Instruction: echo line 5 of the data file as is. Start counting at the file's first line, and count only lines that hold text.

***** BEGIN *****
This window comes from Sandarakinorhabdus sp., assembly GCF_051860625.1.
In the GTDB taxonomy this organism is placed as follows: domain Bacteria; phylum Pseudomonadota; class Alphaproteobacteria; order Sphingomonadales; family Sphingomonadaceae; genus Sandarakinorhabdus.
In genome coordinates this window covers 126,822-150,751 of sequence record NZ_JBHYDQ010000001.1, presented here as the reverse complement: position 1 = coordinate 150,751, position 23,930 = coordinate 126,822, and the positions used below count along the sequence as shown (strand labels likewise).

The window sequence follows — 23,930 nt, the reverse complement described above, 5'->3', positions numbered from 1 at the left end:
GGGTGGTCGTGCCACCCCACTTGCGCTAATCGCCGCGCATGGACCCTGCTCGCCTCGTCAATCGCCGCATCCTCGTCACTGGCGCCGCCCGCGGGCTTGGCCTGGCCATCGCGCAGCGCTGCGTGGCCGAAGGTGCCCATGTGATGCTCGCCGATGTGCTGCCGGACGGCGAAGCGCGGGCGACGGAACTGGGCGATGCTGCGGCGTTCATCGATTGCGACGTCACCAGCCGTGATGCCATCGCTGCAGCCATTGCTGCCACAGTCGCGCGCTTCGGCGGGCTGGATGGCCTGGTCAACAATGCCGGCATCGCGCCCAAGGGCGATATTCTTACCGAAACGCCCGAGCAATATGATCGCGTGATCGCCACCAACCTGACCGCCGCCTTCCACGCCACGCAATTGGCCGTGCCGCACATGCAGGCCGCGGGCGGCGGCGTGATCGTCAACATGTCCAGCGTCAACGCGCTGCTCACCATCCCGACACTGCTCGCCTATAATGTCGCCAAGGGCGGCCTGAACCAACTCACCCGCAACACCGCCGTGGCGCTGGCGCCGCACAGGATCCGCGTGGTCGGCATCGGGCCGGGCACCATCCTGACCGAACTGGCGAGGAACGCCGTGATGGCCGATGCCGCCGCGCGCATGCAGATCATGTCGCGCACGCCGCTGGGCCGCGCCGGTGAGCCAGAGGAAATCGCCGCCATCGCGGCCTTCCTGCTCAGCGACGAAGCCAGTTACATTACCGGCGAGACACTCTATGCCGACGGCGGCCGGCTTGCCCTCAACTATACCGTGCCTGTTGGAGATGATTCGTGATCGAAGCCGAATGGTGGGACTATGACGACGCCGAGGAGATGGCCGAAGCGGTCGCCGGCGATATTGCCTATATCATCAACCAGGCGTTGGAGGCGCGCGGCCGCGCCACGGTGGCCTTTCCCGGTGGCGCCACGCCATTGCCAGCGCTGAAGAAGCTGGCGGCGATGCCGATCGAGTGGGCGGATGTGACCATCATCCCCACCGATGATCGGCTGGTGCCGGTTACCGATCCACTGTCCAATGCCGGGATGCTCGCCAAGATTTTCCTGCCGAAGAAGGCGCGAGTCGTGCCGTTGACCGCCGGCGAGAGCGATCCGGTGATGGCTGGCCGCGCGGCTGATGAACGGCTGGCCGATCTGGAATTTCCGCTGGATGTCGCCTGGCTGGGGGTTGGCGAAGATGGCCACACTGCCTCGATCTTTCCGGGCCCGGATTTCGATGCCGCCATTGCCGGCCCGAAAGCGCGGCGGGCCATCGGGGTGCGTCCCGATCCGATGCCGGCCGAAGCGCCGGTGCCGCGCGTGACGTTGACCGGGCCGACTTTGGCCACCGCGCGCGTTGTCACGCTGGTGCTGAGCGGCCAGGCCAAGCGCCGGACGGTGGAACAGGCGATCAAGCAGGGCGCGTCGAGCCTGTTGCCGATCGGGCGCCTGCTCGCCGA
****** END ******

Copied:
GGGTGGTCGTGCCACCCCACTTGCGCTAATCGCCGCGCATGGACCCTGCTCGCCTCGTCAATCGCCGCATCCTCGTCACTGGCGCCGCCCGCGGGCTTGGCCTGGCCATCGCGCAGCGCTGCGTGGCCGAAGGTGCCCATGTGATGCTCGCCGATGTGCTGCCGGACGGCGAAGCGCGGGCGACGGAACTGGGCGATGCTGCGGCGTTCATCGATTGCGACGTCACCAGCCGTGATGCCATCGCTGCAGCCATTGCTGCCACAGTCGCGCGCTTCGGCGGGCTGGATGGCCTGGTCAACAATGCCGGCATCGCGCCCAAGGGCGATATTCTTACCGAAACGCCCGAGCAATATGATCGCGTGATCGCCACCAACCTGACCGCCGCCTTCCACGCCACGCAATTGGCCGTGCCGCACATGCAGGCCGCGGGCGGCGGCGTGATCGTCAACATGTCCAGCGTCAACGCGCTGCTCACCATCCCGACACTGCTCGCCTATAATGTCGCCAAGGGCGGCCTGAACCAACTCACCCGCAACACCGCCGTGGCGCTGGCGCCGCACAGGATCCGCGTGGTCGGCATCGGGCCGGGCACCATCCTGACCGAACTGGCGAGGAACGCCGTGATGGCCGATGCCGCCGCGCGCATGCAGATCATGTCGCGCACGCCGCTGGGCCGCGCCGGTGAGCCAGAGGAAATCGCCGCCATCGCGGCCTTCCTGCTCAGCGACGAAGCCAGTTACATTACCGGCGAGACACTCTATGCCGACGGCGGCCGGCTTGCCCTCAACTATACCGTGCCTGTTGGAGATGATTCGTGATCGAAGCCGAATGGTGGGACTATGACGACGCCGAGGAGATGGCCGAAGCGGTCGCCGGCGATATTGCCTATATCATCAACCAGGCGTTGGAGGCGCGCGGCCGCGCCACGGTGGCCTTTCCCGGTGGCGCCACGCCATTGCCAGCGCTGAAGAAGCTGGCGGCGATGCCGATCGAGTGGGCGGATGTGACCATCATCCCCACCGATGATCGGCTGGTGCCGGTTACCGATCCACTGTCCAATGCCGGGATGCTCGCCAAGATTTTCCTGCCGAAGAAGGCGCGAGTCGTGCCGTTGACCGCCGGCGAGAGCGATCCGGTGATGGCTGGCCGCGCGGCTGATGAACGGCTGGCCGATCTGGAATTTCCGCTGGATGTCGCCTGGCTGGGGGTTGGCGAAGATGGCCACACTGCCTCGATCTTTCCGGGCCCGGATTTCGATGCCGCCATTGCCGGCCCGAAAGCGCGGCGGGCCATCGGGGTGCGTCCCGATCCGATGCCGGCCGAAGCGCCGGTGCCGCGCGTGACGTTGACCGGGCCGACTTTGGCCACCGCGCGCGTTGTCACGCTGGTGCTGAGCGGCCAGGCCAAGCGCCGGACGGTGGAACAGGCGATCAAGCAGGGCGCGTCGAGCCTGTTGCCGATCGGGCGCCTGCTCGCCGA